Ms Okonjo-Iweala has promised to clean out the red tape that inhibits new investment. For instance, according to the World Bank’s Doing Business survey, Nigeria’s regulations for registering and transferring property, which are among the most cumbersome in the world, comprise 21 procedures, 27% of the property value in official fees and a registration period of 274 days.
In a pilot project, the Federal Capital Territory has taken the lead in reforming the land registry system and privatising state-owned land. So far, it has computerised all land records and, in the process, has uncovered significant forgeries of certificates of title and multiple ownerships. Plans to roll out the system nationwide are under way.
The government is planning to overhaul customs and reform its complex tariff structure, too. Ms Okonjo-Iweala says that by next year, tariffs will have been simplified to a five-band structure and by 2007, the government will begin phasing out the unwieldy import ban that was meant to encourage import substitution.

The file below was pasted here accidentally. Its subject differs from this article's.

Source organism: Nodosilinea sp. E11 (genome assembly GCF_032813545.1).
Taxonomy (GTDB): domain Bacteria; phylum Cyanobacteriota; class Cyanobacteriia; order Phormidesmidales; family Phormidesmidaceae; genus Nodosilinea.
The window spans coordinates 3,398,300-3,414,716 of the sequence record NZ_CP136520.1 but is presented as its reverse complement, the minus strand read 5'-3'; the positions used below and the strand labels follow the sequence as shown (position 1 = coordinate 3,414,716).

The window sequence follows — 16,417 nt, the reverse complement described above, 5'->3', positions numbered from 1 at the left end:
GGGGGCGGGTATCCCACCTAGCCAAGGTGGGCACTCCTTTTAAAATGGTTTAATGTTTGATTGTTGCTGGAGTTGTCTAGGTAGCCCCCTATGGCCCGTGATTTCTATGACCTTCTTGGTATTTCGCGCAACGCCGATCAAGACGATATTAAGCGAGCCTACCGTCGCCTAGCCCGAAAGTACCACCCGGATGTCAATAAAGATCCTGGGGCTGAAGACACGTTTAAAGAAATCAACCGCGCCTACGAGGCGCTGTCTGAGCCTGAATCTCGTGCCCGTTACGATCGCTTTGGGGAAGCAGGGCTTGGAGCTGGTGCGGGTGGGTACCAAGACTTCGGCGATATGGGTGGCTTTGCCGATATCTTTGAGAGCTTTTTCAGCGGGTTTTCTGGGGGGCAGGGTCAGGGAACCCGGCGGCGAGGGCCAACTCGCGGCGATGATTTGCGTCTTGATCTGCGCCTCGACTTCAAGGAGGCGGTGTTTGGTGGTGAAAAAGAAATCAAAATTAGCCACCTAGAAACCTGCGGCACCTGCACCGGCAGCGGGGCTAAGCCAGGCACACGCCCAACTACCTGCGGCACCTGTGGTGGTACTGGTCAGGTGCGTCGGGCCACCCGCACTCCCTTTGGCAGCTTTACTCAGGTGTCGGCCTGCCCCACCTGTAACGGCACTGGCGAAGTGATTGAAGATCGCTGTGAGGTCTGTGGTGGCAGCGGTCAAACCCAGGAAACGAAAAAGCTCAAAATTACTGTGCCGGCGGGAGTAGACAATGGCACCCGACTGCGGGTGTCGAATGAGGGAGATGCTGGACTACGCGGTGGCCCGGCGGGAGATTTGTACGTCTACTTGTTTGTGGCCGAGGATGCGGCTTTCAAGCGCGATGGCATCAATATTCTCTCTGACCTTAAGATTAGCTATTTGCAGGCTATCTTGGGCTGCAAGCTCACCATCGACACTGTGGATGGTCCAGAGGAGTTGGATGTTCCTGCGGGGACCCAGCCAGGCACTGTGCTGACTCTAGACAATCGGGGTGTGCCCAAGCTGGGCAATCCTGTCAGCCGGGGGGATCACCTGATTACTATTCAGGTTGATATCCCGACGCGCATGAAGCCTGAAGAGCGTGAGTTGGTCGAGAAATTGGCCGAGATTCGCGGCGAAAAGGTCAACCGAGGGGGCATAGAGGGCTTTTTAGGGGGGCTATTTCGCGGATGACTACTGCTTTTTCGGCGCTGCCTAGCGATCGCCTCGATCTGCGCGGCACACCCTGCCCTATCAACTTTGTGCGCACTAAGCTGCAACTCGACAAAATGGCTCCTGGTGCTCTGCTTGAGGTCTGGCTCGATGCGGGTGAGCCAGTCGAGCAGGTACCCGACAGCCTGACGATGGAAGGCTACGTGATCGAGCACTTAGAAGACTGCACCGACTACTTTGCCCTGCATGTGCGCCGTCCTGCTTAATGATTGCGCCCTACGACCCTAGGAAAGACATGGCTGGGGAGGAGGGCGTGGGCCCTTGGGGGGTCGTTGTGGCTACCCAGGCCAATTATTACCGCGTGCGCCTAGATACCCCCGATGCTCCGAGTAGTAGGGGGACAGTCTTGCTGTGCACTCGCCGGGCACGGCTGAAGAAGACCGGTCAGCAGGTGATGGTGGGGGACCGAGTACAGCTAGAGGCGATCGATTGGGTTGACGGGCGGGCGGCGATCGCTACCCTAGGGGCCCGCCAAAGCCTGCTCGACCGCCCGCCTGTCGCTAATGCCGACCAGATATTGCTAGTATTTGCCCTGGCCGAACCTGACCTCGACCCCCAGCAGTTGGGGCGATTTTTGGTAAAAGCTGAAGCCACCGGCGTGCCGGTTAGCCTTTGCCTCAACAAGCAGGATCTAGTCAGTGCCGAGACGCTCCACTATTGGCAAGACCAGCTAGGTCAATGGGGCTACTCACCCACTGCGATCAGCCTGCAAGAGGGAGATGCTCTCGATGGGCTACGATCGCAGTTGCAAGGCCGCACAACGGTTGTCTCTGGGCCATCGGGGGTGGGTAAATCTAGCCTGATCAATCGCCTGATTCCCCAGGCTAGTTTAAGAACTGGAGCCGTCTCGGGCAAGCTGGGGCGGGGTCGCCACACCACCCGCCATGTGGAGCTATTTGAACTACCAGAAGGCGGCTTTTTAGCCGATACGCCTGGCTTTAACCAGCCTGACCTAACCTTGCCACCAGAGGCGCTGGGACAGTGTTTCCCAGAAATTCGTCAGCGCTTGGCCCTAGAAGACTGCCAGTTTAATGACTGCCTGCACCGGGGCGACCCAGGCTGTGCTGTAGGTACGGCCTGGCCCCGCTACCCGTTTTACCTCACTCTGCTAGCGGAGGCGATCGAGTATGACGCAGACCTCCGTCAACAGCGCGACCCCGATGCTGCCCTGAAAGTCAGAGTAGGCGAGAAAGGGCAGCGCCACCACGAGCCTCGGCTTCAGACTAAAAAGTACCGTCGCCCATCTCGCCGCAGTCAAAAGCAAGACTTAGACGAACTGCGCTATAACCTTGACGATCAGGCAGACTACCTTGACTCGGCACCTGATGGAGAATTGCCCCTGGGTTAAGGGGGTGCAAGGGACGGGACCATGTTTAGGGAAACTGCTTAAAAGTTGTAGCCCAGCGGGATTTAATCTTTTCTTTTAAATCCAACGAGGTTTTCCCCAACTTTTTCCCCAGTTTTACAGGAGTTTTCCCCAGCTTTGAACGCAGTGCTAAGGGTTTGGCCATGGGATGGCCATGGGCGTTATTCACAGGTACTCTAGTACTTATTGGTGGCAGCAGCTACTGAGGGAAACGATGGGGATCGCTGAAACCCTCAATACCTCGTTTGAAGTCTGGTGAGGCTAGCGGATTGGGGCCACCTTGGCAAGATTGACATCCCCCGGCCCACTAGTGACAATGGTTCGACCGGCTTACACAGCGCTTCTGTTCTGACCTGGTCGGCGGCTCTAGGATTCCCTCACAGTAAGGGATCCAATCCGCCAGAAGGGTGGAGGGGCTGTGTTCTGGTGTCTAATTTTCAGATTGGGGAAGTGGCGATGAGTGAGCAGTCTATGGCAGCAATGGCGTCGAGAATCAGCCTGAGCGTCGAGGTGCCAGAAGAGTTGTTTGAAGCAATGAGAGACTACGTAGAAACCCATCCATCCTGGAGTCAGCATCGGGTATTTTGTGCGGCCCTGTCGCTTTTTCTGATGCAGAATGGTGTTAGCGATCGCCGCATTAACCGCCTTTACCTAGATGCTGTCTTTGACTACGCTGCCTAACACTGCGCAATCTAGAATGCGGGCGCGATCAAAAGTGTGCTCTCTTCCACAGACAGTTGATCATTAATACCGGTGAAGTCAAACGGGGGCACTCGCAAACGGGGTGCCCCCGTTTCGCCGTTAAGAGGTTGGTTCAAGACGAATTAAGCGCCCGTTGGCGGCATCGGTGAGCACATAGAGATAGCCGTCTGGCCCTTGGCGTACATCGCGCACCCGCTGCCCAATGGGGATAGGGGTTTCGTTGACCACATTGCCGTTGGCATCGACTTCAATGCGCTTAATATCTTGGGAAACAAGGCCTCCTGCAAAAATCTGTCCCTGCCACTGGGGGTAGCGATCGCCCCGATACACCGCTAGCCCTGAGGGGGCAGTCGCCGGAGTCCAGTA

Referring to the Doing Business survey, Ms Okonjo-Iweala admits that Nigeria came out better than she was expecting, and better than some other African countries. “My point is that the government knows the investment environment is not yet perfect but we are definitely looking to improve in the next survey.”